The eclipse occurs while southern Africa is in the midst of its winter dry season. Fine sunny weather dominates the sky in mid June (the second sunniest region of the globe at this time) and the eclipse seeker who ventures to the most favorable parts of the shadow track has excellent prospects for success.
The interior of southern Africa is a vast plateau lying about 1000 m above sea level with a cool and pleasant winter climate. Surrounding this plateau is a jumble of hilly and mountainous terrain ending abruptly in a narrow coastal belt that hugs the Atlantic Ocean on one side and the Indian Ocean on the other. On the Atlantic side of the African continent the cool Benguela current bathes the coast of Angola with 13 degree temperatures, moderating the heat and cloudiness. On the eastern side the wide Equatorial Current of the South Indian Ocean meets the African coast near the Tanzania-Mozambique border. This warm 20° current then turns southward to flow through the Mozambique Channel west of Madagascar.
Over Zimbabwe, the mountain barrier that separates the broad coastal lowlands of Mozambique from the plateau is known as the Eastern Highlands. Reaching an altitude of more than 2000 m, the Highlands block the flow of moist easterly trade winds from the Indian Ocean and the Mozambique Channel. Further north, between Malawi and Mozambique, the Mlanje Mountains serve the same function.
The eastern mountain barrier is broken in two places. To the south, between Zimbabwe and South Africa, the Limpopo River valley provides weather systems with convenient passage into Botswana and eventually to southern Zambia near Victoria Falls (Figure 10). Further north, the Zambezi River provides an opening to the interior along the Mozambique-Zimbabwe border, occasionally bringing cloudy skies as far inland as Lusaka in Zambia. This second entrance to the continent is of most importance to eclipse watchers because the track of the shadow runs more-or-less along the course of the Zambezi through Zimbabwe and Mozambique.
Over Madagascar the terrain is more dramatic. A prominent mountain ridge extends the length of the island, ascending over 2500 m in some places. On the sharply rising eastern side the prevailing easterly trade winds are forced to rise upward, depositing much of their moisture on the slopes. Once across the divide however, the descending airflow is rapidly dried, bringing semi-arid conditions to the southwest corner of the island where the eclipse track comes ashore.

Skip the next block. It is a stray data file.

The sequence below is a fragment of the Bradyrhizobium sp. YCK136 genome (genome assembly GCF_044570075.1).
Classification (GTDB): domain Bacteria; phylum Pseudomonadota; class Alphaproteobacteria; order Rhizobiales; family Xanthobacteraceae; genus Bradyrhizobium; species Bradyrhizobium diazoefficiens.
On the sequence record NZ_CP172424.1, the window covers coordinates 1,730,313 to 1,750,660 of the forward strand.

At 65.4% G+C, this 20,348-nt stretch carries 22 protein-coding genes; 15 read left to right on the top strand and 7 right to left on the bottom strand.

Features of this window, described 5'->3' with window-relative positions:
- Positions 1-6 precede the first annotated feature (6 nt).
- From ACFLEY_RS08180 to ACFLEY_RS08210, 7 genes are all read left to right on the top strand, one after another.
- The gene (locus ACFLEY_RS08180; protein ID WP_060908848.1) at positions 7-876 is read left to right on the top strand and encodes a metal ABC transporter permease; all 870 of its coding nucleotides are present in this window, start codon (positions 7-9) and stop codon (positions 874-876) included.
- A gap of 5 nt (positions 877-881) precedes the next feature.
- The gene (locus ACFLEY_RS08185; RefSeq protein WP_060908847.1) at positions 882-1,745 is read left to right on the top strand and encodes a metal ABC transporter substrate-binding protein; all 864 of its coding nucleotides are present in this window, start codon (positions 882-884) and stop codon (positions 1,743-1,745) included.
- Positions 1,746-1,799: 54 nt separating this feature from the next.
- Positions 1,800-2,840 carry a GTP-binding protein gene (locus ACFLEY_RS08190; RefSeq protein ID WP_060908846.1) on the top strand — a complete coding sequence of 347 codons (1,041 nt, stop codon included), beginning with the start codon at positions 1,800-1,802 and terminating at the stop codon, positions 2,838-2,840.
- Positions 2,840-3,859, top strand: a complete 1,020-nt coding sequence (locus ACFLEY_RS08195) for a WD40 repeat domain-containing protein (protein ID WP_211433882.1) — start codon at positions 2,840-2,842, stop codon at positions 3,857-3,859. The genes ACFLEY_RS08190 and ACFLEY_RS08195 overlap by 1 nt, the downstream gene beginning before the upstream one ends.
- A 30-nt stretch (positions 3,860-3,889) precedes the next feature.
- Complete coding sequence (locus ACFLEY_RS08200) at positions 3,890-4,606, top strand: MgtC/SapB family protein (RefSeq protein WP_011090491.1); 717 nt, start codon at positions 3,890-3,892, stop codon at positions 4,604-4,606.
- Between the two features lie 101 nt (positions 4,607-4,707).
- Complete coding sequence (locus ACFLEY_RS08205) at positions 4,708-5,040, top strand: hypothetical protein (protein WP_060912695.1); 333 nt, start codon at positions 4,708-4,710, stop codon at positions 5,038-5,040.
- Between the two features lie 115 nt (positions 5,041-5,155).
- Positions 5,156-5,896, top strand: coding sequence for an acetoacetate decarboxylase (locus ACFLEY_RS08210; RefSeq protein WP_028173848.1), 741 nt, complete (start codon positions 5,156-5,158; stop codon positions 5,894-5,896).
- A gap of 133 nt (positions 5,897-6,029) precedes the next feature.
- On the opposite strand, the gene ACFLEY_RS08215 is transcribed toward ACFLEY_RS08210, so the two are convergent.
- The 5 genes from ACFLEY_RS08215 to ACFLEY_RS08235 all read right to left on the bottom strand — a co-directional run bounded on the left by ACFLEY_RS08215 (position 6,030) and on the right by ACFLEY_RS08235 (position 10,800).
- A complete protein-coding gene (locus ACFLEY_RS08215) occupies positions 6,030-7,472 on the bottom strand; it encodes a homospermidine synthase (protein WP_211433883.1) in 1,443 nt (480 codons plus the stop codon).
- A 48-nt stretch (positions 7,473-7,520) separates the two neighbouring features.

The eclipse track crosses the African continent just to the north of a semi-permanent high pressure belt that circles the globe at about 30° south latitude (Figure 10). In June this anticyclonic zone straddles the southern tip of South Africa, with one center in the Indian Ocean off Madagascar and another in the Atlantic to the west of Namibia. These high pressure centers represent the polar side of the southern Hadley circulation, a zone of notably sunny skies and limited precipitation. Only the Sahara Desert can claim less cloud cover in the month of June than the western parts of the African eclipse track.
The Intertropical Convergence Zone (ICZ) is Earth's "weather equator" and is formed by the gentle collision of air flows from the northern and southern hemispheres. It is a region of heavy cloudiness, high relative humidity and considerable precipitation, but at this time of year, in the southern winter, it tends to be found well away from the eclipse track, on the other side of the equator at about 20° north (Figure 11). Occasionally the tropical air associated with the ICZ will make an excursion into western Angola, but for the most part it stays well away from the eclipse track during the southern hemisphere's winter.
The oceans on each side of the continent are other more obvious moisture sources. On the Atlantic side, only small amounts of cloud and fog occasionally drift onto the Angolan shores. The story is not the same in the east however, where low level cloud and light precipitation are frequent visitors to the Mozambique lowlands and the slopes of the Eastern Highlands of Zimbabwe. Still other cloudiness comes with the passage of weak frontal systems, though these are modest in size in comparison with the continent-straddling weather systems of Europe and North America. The fronts arrive from the south, temporarily breaking through the anticyclonic belt, and bringing a notable change in the weather when they reach the mountainous parts of Zimbabwe and Mozambique.
Much of the region of the eclipse track has an annual precipitation in excess of 1000 mm, divided between a summer wet season and a winter dry. The dry season begins abruptly in May and by the time of the eclipse, is in full sway. June precipitation amounts to only a few millimeters in many locations, and in much of Zambia and Angola, is less than one millimeter. The dry season, when it arrives, does so with great authority.
Adapted from NASA TP 1999-209484 "Total Solar Eclipse of 2001 June 21". Permission is freely granted to reproduce this information and data when accompanied by an acknowledgment of the source:
"From Total Solar Eclipse of 2001 June 21 by Fred Espenak and Jay Anderson, NASA"
WebMaster: Fred Espenak
Planetary Systems Branch - Code 693
NASA/Goddard Space Flight Center, Greenbelt, Maryland 20771 USA